When: Manheim borough council meeting, May 26.
What happened: Landis Communities presented a proposal to construct a 50-unit affordable housing facility for seniors on the site of a former quarry and landfill at 200 N. Hazel St., Manheim. Larry Zook, president of Landis Communities, said the new independent living facility would continue the mission of the Danner Home, which is to be closed eventually.
Background: The Daniel and Elizabeth Danner Home, 44 W. Ferdinand St., was built in 1952 to provide affordable housing and meals for senior men and women. The home was established by a trust from the estate of Manheim businessman George Danner. Attorney J.D. Young, chair of the Danner Home trustees, said after the meeting the home is no longer financially sustainable. He said the home has operated off the principal from the trust for nearly a decade.
The plan: All but three of the Danner Home’s 12 residents have moved to new homes. Young said the trust has provided financial assistance for residents to move to other accommodations, and he stressed the Danner Home will remain open until the three remaining residents move. After the building closes, Young said the remaining funds from the trust will be used as seed money for the Landis Communities project. He said the Danner Home has partnered with Landis Communities to fill a need in the Manheim area.
Quotable: “We are branching out to be more than just a retirement community. We are now serving low- to middle-income seniors. Our first effort was a partnership with the Welsh Mountain Home to construct Mountain View Terrace,” Zook said.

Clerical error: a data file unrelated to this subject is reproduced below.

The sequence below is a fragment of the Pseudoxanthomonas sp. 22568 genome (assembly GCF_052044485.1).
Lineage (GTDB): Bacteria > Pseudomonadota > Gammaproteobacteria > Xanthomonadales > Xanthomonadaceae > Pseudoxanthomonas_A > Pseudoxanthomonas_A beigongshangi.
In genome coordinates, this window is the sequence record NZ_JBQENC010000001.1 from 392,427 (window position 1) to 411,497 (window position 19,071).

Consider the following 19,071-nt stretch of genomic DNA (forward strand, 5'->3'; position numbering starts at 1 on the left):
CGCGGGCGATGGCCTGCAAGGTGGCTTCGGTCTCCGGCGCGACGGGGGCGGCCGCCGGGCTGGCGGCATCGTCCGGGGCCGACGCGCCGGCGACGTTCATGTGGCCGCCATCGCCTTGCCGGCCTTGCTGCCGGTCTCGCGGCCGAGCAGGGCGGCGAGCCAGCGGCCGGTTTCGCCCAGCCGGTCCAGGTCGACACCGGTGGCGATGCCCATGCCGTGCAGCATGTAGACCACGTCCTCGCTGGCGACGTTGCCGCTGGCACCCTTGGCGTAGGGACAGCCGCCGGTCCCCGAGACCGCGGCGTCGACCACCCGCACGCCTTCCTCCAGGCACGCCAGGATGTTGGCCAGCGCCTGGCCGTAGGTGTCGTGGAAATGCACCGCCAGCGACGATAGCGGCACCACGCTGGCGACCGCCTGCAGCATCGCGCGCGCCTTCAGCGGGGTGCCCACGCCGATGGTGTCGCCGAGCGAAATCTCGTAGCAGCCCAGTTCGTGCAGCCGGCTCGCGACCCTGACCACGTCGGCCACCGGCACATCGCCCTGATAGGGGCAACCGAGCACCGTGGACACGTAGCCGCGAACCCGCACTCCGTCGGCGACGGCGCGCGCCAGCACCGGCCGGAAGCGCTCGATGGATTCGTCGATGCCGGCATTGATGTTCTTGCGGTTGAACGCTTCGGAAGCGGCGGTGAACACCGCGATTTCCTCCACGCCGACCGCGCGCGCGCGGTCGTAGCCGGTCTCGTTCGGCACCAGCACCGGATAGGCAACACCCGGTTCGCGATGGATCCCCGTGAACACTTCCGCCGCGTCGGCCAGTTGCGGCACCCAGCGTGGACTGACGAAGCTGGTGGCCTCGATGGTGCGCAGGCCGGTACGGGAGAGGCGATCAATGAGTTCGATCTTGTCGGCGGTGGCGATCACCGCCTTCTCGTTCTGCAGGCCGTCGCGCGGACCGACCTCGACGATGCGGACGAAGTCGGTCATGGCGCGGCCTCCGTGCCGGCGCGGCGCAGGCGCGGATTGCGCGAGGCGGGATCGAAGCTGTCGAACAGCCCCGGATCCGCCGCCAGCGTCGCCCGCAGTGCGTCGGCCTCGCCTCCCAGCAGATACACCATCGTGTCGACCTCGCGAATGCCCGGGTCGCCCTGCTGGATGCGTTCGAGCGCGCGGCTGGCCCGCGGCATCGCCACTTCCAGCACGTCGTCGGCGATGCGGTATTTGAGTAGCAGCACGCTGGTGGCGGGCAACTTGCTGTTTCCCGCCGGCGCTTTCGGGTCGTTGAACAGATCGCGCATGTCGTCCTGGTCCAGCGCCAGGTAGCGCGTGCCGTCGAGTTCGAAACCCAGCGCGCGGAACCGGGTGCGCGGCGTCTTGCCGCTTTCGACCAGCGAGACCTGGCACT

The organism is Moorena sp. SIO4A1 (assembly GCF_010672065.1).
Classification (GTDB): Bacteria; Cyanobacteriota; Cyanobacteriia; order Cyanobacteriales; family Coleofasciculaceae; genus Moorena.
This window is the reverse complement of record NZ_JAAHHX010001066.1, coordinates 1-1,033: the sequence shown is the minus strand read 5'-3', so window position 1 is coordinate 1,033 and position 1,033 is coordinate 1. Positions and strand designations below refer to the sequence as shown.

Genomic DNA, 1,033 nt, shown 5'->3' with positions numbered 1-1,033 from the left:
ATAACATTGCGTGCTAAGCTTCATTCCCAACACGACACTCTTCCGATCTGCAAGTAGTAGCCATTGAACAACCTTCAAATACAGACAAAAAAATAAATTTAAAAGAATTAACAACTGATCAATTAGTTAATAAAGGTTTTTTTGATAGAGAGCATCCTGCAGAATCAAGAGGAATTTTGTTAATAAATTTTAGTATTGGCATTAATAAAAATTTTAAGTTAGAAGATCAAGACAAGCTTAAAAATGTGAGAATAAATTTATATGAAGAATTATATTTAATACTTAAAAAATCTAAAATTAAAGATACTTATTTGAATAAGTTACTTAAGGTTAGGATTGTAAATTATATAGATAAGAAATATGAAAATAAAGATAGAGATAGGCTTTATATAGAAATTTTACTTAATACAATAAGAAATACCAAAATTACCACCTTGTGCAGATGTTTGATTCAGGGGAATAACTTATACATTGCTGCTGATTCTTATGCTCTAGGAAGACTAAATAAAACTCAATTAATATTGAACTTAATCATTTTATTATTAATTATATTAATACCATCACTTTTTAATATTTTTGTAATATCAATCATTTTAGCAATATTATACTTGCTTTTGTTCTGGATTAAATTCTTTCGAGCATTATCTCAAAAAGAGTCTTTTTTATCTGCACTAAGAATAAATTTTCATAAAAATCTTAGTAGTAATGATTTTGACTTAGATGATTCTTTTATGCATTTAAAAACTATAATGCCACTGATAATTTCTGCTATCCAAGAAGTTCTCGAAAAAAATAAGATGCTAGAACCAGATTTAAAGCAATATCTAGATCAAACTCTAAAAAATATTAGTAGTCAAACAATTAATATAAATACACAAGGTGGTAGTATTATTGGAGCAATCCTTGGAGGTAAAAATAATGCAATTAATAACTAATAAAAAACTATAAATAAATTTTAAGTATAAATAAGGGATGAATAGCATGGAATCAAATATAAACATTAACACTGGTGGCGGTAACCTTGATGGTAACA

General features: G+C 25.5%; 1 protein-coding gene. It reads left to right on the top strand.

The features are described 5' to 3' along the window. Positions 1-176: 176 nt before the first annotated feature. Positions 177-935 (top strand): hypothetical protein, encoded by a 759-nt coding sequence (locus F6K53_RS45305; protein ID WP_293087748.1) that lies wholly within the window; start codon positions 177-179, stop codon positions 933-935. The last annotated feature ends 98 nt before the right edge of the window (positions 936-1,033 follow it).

What’s next: Ed Kaminski, director of Landis Quality Living, said the proposed two- or three-story home would contain mostly one-bedroom and some two-bedroom units. For the project to move forward, the 4.3-acre North Hazel Street site would need to be rezoned from R-1 residential to R-4. Both the borough Planning Commission and Lancaster County Planning Commission will review the plan with borough council taking action on rezoning during a public hearing.
COVID-19: Council agreed to replace yellow caution tape in parks with signs indicating that due to Gov. Tom Wolf’s orders the playgrounds are closed. The signs would also indicate that playground equipment is not being sanitized. Borough Manager Jim Fisher also said when the county enters the yellow phase of reopening on June 5, the borough will begin taking pavilion rental requests.